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Earth has a Plasma Shield

Category: Science & Technology
Posted: 03:06PM

On the surface of the Earth we are not exposed to much radiation, but surrounding the planet are belts of very high energy radiation, such as electrons traveling at nearly the speed of light. For years now we have observed at these ultrarelativistic electrons do not come to close to the Earth, but have not understood why. Using data from NASA's Van Allen Probes, researchers at MIT have devised an explanation that could be of great use for future satellites.

These ultrarelativistic electrons move so fast that they can complete an orbit of the Earth in just five minutes. With so much energy, they pose a serious risk to satellites and astronauts, but for conveniently they do not come within 11,000 Km of the Earth's surface. To explain this limit, the researchers looked at a few possibilities, including the Earth's magnetic field and ground-based radios. The magnetic field could not be the answer, because the limit is not affected by weak spots in it, and terrestrial radio waves would not affect the high energy electrons. What the researchers eventually determined was that the solution has to do with the plasmapheric hiss. This is a phenomenon of very low frequency electromagnetic waves in the Earth's upper atmosphere. The researchers determined that when the electrons encounter it, they are made to move parallel to the Earth's magnetic field, which causes them to collide with neutral gas atoms, which absorb them.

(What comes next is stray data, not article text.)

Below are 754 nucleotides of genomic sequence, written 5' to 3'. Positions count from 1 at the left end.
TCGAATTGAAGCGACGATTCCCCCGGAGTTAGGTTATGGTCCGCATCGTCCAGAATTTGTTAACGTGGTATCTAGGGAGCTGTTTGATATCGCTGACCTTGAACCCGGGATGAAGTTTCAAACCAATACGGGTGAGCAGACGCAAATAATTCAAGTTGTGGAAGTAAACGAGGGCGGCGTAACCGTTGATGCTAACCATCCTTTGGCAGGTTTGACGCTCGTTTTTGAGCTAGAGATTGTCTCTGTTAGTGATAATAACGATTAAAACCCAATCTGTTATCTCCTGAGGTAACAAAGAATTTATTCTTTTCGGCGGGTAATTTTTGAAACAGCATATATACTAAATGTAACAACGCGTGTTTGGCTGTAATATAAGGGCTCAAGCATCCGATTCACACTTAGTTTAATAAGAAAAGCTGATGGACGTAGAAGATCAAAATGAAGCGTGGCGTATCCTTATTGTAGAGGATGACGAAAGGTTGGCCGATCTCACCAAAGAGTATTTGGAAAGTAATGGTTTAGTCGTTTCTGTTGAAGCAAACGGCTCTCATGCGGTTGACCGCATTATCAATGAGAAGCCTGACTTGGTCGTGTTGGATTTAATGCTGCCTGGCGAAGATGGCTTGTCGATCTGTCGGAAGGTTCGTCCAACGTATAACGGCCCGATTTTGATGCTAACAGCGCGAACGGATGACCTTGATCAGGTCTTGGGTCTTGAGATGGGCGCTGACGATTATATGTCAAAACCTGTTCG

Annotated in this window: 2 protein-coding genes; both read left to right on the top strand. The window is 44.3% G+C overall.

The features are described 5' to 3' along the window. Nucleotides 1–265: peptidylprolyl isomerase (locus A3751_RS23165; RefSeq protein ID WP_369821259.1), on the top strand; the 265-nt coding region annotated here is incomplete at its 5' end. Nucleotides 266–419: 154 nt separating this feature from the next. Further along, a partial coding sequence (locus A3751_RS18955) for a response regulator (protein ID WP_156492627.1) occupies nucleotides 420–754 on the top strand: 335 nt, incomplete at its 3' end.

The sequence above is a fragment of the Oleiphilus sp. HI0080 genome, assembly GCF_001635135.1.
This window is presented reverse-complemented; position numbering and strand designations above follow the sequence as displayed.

This explanations means there is a very firm barrier that will prevent any of these ultrarelativistic electrons from coming below 11,000 Km. Such information will be very important to future satellites, as it effectively gives them a safe zone where they will be free of this ionizing radiation, allowing for much longer lifespans.

Source: MIT

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